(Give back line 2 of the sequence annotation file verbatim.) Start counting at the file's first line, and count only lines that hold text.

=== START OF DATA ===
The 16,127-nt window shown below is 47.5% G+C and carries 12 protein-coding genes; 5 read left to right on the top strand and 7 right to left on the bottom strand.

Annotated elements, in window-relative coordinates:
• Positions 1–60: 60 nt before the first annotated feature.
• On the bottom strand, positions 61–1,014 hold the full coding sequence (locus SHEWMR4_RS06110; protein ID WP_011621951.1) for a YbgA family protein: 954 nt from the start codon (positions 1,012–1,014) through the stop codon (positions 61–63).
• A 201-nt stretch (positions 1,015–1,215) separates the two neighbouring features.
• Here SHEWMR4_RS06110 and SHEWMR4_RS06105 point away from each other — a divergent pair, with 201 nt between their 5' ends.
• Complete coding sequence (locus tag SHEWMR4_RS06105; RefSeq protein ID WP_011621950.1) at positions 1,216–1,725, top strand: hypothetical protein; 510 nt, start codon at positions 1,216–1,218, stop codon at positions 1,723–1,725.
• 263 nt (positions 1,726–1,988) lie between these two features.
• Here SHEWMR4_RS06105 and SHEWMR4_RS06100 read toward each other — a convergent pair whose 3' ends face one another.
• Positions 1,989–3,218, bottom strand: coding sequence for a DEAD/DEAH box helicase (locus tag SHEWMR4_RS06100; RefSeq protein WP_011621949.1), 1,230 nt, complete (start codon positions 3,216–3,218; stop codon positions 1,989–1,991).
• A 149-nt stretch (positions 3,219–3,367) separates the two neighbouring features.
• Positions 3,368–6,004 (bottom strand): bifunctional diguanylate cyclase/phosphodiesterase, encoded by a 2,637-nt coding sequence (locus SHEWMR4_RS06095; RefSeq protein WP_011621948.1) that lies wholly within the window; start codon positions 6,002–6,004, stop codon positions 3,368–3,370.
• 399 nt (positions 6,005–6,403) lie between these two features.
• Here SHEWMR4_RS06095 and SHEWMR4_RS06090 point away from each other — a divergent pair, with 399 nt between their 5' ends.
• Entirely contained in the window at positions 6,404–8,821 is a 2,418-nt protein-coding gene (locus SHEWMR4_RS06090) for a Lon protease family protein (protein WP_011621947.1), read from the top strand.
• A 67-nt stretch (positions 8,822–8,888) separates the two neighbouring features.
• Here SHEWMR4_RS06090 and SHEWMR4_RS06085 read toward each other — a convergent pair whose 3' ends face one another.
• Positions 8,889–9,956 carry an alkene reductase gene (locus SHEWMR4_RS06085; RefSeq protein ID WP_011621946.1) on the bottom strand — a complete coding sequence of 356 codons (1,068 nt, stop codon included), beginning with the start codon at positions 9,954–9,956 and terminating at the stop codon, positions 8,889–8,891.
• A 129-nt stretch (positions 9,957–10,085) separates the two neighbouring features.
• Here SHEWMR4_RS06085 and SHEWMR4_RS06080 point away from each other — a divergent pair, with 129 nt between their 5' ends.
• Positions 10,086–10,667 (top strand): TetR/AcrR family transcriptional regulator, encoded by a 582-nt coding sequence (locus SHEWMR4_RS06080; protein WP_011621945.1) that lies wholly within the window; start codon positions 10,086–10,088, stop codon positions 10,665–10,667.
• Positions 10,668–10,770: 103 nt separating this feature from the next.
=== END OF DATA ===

Annotated elements, in window-relative coordinates: